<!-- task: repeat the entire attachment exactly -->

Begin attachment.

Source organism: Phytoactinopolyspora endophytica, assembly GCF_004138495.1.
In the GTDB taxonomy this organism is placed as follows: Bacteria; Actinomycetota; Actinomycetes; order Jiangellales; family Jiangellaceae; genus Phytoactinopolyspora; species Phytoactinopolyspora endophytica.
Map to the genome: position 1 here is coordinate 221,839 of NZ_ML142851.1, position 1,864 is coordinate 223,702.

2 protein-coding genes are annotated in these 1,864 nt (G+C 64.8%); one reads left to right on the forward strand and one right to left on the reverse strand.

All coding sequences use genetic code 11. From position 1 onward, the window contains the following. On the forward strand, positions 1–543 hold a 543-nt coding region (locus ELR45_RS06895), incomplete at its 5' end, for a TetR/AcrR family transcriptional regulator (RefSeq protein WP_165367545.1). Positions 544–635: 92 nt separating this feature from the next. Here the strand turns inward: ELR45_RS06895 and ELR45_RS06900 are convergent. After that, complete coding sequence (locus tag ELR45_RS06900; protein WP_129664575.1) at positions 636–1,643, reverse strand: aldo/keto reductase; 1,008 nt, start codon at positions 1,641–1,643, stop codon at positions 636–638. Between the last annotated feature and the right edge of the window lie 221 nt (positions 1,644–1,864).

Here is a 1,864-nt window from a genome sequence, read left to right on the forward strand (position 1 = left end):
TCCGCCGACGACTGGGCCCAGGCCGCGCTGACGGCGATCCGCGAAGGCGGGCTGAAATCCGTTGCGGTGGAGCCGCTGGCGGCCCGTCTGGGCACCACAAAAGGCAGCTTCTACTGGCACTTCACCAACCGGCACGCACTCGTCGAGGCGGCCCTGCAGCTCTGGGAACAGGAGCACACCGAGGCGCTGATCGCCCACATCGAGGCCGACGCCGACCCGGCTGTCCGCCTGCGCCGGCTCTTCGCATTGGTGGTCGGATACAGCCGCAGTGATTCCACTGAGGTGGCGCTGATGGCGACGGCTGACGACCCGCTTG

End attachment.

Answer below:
Source organism: Phytoactinopolyspora endophytica, assembly GCF_004138495.1.
In the GTDB taxonomy this organism is placed as follows: Bacteria; Actinomycetota; Actinomycetes; order Jiangellales; family Jiangellaceae; genus Phytoactinopolyspora; species Phytoactinopolyspora endophytica.
Map to the genome: position 1 here is coordinate 221,839 of NZ_ML142851.1, position 1,864 is coordinate 223,702.

2 protein-coding genes are annotated in these 1,864 nt (G+C 64.8%); one reads left to right on the forward strand and one right to left on the reverse strand.

All coding sequences use genetic code 11. From position 1 onward, the window contains the following. On the forward strand, positions 1–543 hold a 543-nt coding region (locus ELR45_RS06895), incomplete at its 5' end, for a TetR/AcrR family transcriptional regulator (RefSeq protein WP_165367545.1). Positions 544–635: 92 nt separating this feature from the next. Here the strand turns inward: ELR45_RS06895 and ELR45_RS06900 are convergent. After that, complete coding sequence (locus tag ELR45_RS06900; protein WP_129664575.1) at positions 636–1,643, reverse strand: aldo/keto reductase; 1,008 nt, start codon at positions 1,641–1,643, stop codon at positions 636–638. Between the last annotated feature and the right edge of the window lie 221 nt (positions 1,644–1,864).

Here is a 1,864-nt window from a genome sequence, read left to right on the forward strand (position 1 = left end):
TCCGCCGACGACTGGGCCCAGGCCGCGCTGACGGCGATCCGCGAAGGCGGGCTGAAATCCGTTGCGGTGGAGCCGCTGGCGGCCCGTCTGGGCACCACAAAAGGCAGCTTCTACTGGCACTTCACCAACCGGCACGCACTCGTCGAGGCGGCCCTGCAGCTCTGGGAACAGGAGCACACCGAGGCGCTGATCGCCCACATCGAGGCCGACGCCGACCCGGCTGTCCGCCTGCGCCGGCTCTTCGCATTGGTGGTCGGATACAGCCGCAGTGATTCCACTGAGGTGGCGCTGATGGCGACGGCTGACGACCCGCTTG